Jihadists Threaten Revenge for US Libya Snatch Operation

PHOTO: Suspected terrorist Anas al-Libi, connected to the 1998 embassy bombings in eastern Africa, was captured in Libya by a U.S. military unit, officials said.
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Libyan jihadist groups online have called for revenge attacks against U.S. and Western interests in the north African nation, as well as the local government, two days after an elite U.S. counter-terrorism unit abducted alleged high-profile al Qaeda member Anas al-Libi from Tripoli.

In one posting on Facebook, jihadists called on Libya's "courageous youth" to launch attacks that include kidnapping of Americans, damaging gas pipelines to Europe or targeting ships and airplanes. Another online posting by a separate group "denounced" the American operation and appeared to suspect the Libyan government's collusion in the mission, threatening "everyone who has betrayed his country and made himself involved in this conspiracy."

"Thereby, we say that such disgraceful incident will be very costly to the Libyan government," read the statement, which circulated in jihadi forums.

For its part, the Libyan government released a statement Sunday asking the U.S. for "clarification" about what it called a "kidnapping" of one of its people.

A military source told ABC News it was the Army's 1st Special Forces Group Operational Detachment-Delta, popularly known as Delta Force, that grabbed al-Libi, whose real name is Nazih Abdul-Hamed al-Ruqai, from his car just after his morning prayers Saturday. A group of men, some wearing masks, surrounded al-Libi's car, before dragging him to another video, according to al-Libi's son who claims to have seen a video of the capture.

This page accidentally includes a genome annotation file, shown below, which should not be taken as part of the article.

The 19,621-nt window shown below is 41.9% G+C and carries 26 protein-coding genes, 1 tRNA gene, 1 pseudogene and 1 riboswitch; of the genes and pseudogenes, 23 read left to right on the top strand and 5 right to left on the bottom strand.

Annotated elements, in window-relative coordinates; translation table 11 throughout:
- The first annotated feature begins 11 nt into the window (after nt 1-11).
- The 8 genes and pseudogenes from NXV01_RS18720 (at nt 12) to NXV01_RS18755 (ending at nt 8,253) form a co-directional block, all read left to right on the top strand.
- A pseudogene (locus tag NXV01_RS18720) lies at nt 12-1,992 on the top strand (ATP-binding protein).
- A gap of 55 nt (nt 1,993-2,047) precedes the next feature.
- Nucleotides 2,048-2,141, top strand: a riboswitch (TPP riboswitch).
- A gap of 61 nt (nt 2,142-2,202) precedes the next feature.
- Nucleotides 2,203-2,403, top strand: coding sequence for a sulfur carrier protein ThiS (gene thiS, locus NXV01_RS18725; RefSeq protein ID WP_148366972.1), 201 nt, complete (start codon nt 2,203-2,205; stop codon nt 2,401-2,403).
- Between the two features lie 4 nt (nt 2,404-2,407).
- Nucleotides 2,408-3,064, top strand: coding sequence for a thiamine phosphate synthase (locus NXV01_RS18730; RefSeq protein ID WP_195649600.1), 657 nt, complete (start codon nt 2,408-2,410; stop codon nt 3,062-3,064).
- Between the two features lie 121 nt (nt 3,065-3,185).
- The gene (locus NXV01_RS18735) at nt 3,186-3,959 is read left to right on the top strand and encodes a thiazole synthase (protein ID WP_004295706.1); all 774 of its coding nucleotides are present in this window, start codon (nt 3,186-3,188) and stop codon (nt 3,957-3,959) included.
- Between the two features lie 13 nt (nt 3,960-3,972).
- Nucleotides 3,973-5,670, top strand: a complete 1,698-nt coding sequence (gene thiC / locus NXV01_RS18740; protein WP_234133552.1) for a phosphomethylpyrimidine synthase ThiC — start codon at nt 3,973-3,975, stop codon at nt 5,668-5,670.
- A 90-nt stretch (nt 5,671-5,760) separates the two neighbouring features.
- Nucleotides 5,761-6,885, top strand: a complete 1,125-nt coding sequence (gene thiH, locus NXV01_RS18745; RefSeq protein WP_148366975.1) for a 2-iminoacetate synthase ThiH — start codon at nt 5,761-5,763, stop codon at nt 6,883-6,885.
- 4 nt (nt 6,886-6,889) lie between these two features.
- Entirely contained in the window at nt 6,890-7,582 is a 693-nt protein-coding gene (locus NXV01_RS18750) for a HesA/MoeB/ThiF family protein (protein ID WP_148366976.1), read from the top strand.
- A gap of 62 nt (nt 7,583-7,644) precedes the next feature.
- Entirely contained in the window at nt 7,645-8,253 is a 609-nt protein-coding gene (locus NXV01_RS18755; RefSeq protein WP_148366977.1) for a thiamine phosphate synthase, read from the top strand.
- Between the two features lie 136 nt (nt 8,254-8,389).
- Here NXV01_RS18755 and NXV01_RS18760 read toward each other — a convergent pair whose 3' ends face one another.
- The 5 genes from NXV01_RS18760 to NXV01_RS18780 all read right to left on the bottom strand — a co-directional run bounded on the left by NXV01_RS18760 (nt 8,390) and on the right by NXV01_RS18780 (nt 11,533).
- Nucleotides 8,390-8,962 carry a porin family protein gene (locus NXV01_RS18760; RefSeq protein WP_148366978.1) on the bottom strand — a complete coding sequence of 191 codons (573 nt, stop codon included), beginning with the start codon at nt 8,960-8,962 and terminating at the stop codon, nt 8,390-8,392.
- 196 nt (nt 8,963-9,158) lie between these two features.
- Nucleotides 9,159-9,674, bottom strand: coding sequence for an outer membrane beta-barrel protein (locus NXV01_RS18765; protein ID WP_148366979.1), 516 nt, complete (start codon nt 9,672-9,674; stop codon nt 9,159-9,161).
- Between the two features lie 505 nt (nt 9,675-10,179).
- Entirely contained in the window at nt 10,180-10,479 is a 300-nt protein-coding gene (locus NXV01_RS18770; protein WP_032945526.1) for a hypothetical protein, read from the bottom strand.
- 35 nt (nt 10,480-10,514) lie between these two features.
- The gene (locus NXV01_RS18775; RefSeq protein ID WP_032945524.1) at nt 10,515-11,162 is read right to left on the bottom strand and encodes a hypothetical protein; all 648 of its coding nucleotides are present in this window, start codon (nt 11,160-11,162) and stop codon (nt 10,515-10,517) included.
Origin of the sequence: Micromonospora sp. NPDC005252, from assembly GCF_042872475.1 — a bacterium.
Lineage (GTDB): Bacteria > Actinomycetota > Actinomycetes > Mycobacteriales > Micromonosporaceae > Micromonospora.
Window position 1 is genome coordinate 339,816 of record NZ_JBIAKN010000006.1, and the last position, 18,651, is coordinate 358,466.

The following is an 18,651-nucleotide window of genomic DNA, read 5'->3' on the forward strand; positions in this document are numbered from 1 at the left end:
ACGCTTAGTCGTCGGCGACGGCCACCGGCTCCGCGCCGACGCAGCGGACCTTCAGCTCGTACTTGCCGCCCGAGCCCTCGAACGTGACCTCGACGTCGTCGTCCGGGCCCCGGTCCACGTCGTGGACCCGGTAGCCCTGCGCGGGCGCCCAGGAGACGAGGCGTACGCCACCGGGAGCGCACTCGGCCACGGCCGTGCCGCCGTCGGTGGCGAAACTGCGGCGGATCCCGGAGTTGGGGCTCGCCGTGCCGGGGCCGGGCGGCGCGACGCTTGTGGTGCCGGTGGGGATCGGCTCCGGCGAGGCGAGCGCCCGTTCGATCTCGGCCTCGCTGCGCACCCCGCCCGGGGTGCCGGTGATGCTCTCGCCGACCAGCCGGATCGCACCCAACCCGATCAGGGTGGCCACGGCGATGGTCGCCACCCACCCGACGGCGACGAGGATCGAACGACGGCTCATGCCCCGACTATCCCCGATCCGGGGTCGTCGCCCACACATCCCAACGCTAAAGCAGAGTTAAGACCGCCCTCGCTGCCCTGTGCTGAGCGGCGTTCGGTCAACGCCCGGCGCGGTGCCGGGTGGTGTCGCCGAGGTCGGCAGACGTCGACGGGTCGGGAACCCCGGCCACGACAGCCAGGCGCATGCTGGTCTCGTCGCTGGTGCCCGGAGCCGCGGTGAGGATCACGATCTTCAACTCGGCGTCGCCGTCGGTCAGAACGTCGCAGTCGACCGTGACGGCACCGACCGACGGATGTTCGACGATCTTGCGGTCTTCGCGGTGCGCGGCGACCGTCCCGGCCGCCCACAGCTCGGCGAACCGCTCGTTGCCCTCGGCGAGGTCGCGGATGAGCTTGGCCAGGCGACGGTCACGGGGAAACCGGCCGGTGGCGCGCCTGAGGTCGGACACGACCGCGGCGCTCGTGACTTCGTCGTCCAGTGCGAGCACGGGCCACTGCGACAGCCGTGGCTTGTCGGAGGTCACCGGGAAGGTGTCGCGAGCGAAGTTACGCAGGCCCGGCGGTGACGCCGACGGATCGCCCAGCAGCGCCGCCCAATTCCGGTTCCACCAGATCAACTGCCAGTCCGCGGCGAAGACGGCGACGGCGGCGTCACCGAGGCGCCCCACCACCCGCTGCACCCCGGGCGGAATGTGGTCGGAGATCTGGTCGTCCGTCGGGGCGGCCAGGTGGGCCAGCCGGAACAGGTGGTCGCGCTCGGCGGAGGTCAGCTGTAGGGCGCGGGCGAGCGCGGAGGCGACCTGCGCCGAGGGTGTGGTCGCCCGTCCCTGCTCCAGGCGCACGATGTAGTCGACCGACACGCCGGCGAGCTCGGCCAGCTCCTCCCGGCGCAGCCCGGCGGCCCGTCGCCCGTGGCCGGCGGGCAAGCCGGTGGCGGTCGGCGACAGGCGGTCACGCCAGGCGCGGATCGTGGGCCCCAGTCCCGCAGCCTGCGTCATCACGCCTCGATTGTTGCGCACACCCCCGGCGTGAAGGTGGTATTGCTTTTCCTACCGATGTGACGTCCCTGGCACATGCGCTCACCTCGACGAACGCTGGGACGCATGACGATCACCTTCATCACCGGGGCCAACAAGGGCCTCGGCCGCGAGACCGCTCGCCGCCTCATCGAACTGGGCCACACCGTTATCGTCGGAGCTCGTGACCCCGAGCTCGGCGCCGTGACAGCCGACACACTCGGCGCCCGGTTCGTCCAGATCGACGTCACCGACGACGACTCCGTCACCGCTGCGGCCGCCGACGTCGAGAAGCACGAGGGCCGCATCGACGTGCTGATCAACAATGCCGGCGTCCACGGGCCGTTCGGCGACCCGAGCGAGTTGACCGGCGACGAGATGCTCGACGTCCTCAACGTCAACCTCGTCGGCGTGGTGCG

Al-Libi has been wanted by the U.S. government for more than a decade for his alleged role in the 1998 dual bombings of U.S. embassies in Kenya and Tanzania and is believed to have been a computer expert for the terrorist network.

Military sources told ABC News Saturday al-Libi was being held aboard a Navy vessel and is expected to be handed over to the FBI for a flight to New York where he will stand trial on terrorism charges. In the meantime, former senior military interrogator Tony Camerino said the U.S. will do what they can to find out what al-Libi knows about the al Qaeda of today and any threats to the homeland.

Just hours earlier and 3,000 miles away in Somalia on Saturday a team of U.S. Navy SEALs from the Osama bin Laden-killing SEAL Team Six embarked on a separate operation to nab a suspected leader of al-Shabab, the Somalia-based al Qaeda-allied terror group that recently claimed responsibility for last month's massacre in Kenya's Westgate mall, according to military officials. That mission, however, apparently went awry when the SEALs encountered resistance on the ground and decided to abort "to avoid civilian casualties," defense officials said today.

The target of the Somali operation was identified today as a man known as Ikrimah, a Kenyan of Somali descent, who is associated with a pair of al Qaeda operatives believed to be linked to the 1998 embassy bombings as well. Though not a household name, Ikrimah was apparently seen as a valuable enough adversary to send in the SEAL team, as one military officer noted Saturday before Ikrimah was named.

"When we put boots on the ground, it is only for an important target," said the military officer, who is familiar with the raid.

Over the weekend, officials told ABC News it was unclear if Ikrimah was killed in the exchange of gunfire.

ABC News' Rym Momtaz and Nasser Atta contributed to this report.

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